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The Chakras


  Its principal function in connection with occult development is that, by being sent through the force-centres in the etheric body, as above described, it quickens these chakras and makes them more fully available as gates of connection between the physical and astral bodies. It is said in The Voice of the Silence that when the serpent-fire reaches the centre between the eyebrows and fully vivifies it, it confers the power of hearing the voice of the Master - which means in this case the voice of the ego or Higher Self. The reason for this statement is that when the pituitary body is brought into working order it forms a perfect link with the astral vehicle, so that through it all communications from within can be received.  




  It must be remembered that its action varies with different types of people; some, for example, would see the Higher Self rather than hear its voice. Again, this connection with the higher has many stages; for the personality it means the influence of the ego, but for the ego himself it means the power of the Monad, and for the Monad in turn it means to become a conscious expression of the Logos.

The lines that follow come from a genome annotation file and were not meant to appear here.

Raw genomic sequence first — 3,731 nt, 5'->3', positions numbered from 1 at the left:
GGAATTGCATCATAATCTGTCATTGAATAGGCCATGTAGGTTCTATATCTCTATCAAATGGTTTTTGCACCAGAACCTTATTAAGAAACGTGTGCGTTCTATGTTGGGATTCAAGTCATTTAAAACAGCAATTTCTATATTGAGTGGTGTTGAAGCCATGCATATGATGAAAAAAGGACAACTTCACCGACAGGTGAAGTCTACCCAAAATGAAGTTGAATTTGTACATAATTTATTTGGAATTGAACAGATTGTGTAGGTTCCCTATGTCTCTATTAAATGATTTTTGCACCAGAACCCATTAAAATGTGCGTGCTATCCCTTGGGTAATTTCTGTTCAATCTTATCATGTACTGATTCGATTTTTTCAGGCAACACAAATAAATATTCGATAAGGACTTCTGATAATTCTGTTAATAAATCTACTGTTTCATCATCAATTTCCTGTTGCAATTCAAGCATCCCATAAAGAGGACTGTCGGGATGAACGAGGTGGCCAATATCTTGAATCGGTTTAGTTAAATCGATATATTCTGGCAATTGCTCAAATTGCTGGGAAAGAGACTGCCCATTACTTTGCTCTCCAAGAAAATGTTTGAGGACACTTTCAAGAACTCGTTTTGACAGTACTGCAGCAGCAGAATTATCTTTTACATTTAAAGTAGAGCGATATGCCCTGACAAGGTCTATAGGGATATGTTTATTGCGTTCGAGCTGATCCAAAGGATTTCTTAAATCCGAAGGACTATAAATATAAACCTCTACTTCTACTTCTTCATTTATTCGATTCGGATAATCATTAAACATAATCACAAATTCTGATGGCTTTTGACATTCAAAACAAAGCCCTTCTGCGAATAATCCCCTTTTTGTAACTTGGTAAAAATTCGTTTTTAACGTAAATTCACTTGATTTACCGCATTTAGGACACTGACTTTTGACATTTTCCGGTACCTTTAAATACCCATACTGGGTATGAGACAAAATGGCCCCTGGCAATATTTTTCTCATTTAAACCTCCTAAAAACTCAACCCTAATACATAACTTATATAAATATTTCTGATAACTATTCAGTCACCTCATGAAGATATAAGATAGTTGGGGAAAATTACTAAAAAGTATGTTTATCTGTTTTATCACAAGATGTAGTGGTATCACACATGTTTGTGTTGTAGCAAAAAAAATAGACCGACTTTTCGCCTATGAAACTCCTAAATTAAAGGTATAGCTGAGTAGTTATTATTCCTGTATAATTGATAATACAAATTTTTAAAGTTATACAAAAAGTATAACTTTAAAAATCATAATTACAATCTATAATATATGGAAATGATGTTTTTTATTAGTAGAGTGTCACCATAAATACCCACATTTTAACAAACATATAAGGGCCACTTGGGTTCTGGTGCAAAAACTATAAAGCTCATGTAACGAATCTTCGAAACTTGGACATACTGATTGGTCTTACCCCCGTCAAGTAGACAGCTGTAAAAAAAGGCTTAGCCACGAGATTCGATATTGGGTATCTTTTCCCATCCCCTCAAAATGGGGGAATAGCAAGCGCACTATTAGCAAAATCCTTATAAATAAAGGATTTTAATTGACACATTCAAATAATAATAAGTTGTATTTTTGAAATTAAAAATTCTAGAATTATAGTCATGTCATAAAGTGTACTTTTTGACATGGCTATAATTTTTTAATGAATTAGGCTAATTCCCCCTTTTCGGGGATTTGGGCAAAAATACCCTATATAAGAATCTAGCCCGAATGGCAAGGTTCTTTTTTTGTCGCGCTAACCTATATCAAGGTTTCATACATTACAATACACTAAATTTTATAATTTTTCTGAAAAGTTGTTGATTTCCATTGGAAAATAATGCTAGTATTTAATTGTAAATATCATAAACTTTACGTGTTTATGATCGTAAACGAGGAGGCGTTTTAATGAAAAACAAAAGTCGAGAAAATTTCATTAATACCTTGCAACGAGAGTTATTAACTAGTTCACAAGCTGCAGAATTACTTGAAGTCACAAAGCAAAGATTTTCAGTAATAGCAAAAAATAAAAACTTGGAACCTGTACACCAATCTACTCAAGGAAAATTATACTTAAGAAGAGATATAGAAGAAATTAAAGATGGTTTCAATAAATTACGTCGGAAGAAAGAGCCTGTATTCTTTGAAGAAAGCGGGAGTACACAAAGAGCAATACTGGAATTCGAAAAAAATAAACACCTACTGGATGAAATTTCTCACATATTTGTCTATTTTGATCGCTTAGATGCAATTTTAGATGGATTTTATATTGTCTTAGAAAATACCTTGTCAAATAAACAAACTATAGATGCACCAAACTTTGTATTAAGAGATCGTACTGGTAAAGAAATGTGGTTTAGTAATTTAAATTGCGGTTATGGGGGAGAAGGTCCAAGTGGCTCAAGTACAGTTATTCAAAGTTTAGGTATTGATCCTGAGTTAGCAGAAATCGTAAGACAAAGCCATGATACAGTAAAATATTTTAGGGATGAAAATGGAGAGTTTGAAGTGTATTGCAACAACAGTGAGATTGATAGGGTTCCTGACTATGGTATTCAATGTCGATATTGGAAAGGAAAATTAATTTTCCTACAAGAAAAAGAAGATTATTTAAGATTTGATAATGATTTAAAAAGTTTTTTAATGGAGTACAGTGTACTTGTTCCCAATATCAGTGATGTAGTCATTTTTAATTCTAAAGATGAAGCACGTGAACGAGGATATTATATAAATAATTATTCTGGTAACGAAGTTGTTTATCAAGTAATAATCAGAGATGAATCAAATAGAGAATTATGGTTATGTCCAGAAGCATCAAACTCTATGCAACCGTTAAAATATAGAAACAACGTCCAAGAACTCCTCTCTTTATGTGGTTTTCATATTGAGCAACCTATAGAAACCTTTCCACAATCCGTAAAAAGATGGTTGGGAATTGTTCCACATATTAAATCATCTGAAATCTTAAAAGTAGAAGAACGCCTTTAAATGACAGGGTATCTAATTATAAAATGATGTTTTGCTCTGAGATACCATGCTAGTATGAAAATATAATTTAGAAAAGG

In the centre of the heart lotus a trikona or inverted triangle is figured. This is not a feature of all the centres, but only of the root, heart and brow chakras. There are in these three special granthis or knots, through which kundalini has to break in the course of her journey. The first is sometimes called the knot of Brahma; the second that of Vishnu; the third that of Shiva. The idea which this symbolism seems to imply is that the piercing of these chakras in some way involves a special change of state, possibly from the personality to the Higher Self and thence to the Monad - the regions over which these Aspects may be said to rule. It can, however, be only in a subordinate or secondary manner that this is true, for we have observed that the heart chakra receives impressions from the higher astral, the throat centre from the mental, and so forth. In each triangle the deity is represented as a linga, or instrument of union. The Jivatma (literally “living self”) pointing upwards “like the flame of a lamp” is the ego, represented as a steady flame probably because he is not distressed by the accidents of material life, as is the personality.